We recently got our hands on a Dell Poweredge 840 tower server from a customer who had downsized their server footprint from multiple boxes down to just one. The box was going to go straight to the recycler, but after first glance, we noticed that this machine would not be bad for serving as a Windows Hyper-V Server 2012 R2 testbed. I would not deploy such an old unit for production purposes anymore at a client site, but as an internal sandbox for playing with Hyper-V Server, we thought why not? Note that the final release of Hyper-V Server 2012 R2 is not available to the public yet; but seeing as we have MSDN access at FireLogic, we got our hands on the RTM bits a bit early 🙂
The problem with this old server is twofold: it only has a single socket processor, and is limited by 8GB of RAM at max capacity. Today’s entry level server far outshine this dinosaur, but again, for internal testing this is more than enough for us. We ended up upgrading the memory to a full 8GB using 4 separate 2GB chips.
NOTE: This server is very picky on the memory you can use. It has to be DDR2 PC2-5300 and it has to be ECC Registered memory. This is different from having FB-DIMM memory that is “fully buffered” or likewise, memory ending in a “P” suffix that stands for Parity. We made this mistake on this server and ended up having to get replacement chips. Be careful when purchasing!
However, with the memory equation solved, the bigger problem now was the processor. A lowly dual core 1.86GHz Xeon processor was what came with the server, but this was not enough for hosting multiple virtual machines at a time on top of running Hyper-V 2012 R2 as the hypervisor. We have every intention of testing out FreeNAS on the box, in conjunction with running instances of Windows 7, Windows 8, and any other OS that we need for sandboxing. FreeNAS alone is very processing and memory hungry, especially when used with its top tier ZFS filesystem.
Upgrading server processors is always a tricky endeavor. There is no single rule of thumb that applies to all servers and CPU swaps. The two major items that you should always begin with is ensuring that the chipset in question can handle the processor, and then of a little more mystery, the BIOS of the server. In this case, the Dell Poweredge 840 uses an Intel 3000 chipset, and if you read through the BIOS change log notes Dell posts for each revision of the BIOS, you will notice that they list additions of CPU compatibility to the notation.
The issue? They don’t specify WHICH exact processors they added compatibility for. In the case of this Dell Poweredge 840, from some research on Intel’s website and the Dell forums, I found that this is the most complete list of processors the server can potentially support:
Go big or go home, is the way I viewed doing this upgrade. The highest end processor we could put into this server is a Xeon X3230 Quad Core monster running at 2.66GHz per core with a nice 8MB cache. Now this is more like it. The only problem? I couldn’t get confirmation from any Dell documentation on whether the CPU would work. The second compatibility photo above (in black text, not blue) was the list of CPUs from Dell that were qualified for the server. The X3230 is not specifically listed – it is merely alluded to via the listing “Single Quad Core Intel Xeon 3200 series” entry.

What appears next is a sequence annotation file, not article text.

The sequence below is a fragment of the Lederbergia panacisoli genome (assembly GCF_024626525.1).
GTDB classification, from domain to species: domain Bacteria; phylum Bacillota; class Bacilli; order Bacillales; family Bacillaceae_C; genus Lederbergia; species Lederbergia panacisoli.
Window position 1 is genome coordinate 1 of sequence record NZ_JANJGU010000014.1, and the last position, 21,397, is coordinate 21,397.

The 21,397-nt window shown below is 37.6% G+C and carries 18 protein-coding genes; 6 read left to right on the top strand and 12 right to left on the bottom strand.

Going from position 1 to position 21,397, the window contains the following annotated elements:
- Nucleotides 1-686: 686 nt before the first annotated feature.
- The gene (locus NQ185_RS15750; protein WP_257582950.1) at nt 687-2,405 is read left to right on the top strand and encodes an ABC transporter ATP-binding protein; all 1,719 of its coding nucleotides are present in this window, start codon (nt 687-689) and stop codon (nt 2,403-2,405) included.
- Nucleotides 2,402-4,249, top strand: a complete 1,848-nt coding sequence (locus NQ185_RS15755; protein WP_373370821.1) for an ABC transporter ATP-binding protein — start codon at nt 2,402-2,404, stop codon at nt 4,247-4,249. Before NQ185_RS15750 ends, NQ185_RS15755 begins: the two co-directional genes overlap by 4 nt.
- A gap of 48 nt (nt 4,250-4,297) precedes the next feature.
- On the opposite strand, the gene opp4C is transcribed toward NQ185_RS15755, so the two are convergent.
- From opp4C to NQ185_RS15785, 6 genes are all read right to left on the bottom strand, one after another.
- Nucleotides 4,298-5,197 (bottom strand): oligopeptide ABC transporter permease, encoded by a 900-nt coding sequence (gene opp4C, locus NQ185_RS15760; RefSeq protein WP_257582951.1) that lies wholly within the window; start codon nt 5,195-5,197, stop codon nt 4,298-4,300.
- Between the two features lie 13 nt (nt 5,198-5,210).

I tried to see if the Dell forums had any more info on this. Several threads, like this one and another, had plenty of discussion but more questions than answers were posed. No one wanted to dump the money into trying one of these higher end processors.
So we bit the bullet at FireLogic and picked up a second hand X3230 online for about $50. On top of the 8GB of DDR2 ECC memory we needed, this server overhaul project cost us no more than about $80 in the end. Compared to an HP Microserver which we were planning on getting for this, we made out pretty well!
So… Did the processor work?
You bet it did! The unit got picked up by the BIOS right away properly, as shown in this photo:
No problems there. Identified at the proper speed, core count, and the 64 bit enablement. But I decided to cross reference this against the Intel CPU Identification utility on Ultimate Boot CD as shown:
All proper options were displayed, and the CPU was identified without any errors in sight. I ran a few CPU burn in tests to ensure that the Arctic Silver 5 thermal paste was doing its job, and we can report no issues on the CPU front.
There you have it. If you’re looking to breathe new life into a Dell Poweredge 840 server box for internal sandboxing or Hyper-V usage, pick up a second hand Intel Xeon X3230 processor and you will have some true horsepower (or at least the most you can have for this box). We are preparing the unit for Hyper-V Server 2012 R2 usage right now and will have some more reports on how that works out in the future.
Happy CPU upgrading!
NOTE: Before replacing your stock CPU with a high end unit like an Intel X3230, be SURE to download Dell’s latest BIOS for this server! At the time of this writing, BIOS A08 is the latest release which you can pick up from here. Not running the latest BIOS pre-upgrade leaves you open to risk of abnormalities or lack of compatibility at the very least. Don’t take the risk and update your BIOS first!
NOTE 2: There is some discussion on various forums about a supposed requirement that your Dell server be a version 2 or II box in order to be able to use the Quad Core X3200 series processors. I can’t claim if this is true or not. Our box has no marking of being a version 2 in the BIOS or in documentation or on the bezel itself, and the processor upgrade worked without issue. I won’t discredit this statement, but my own findings partially confirm that this may not necessarily be the case (unless we have a v2 box and we just do not know how to tell).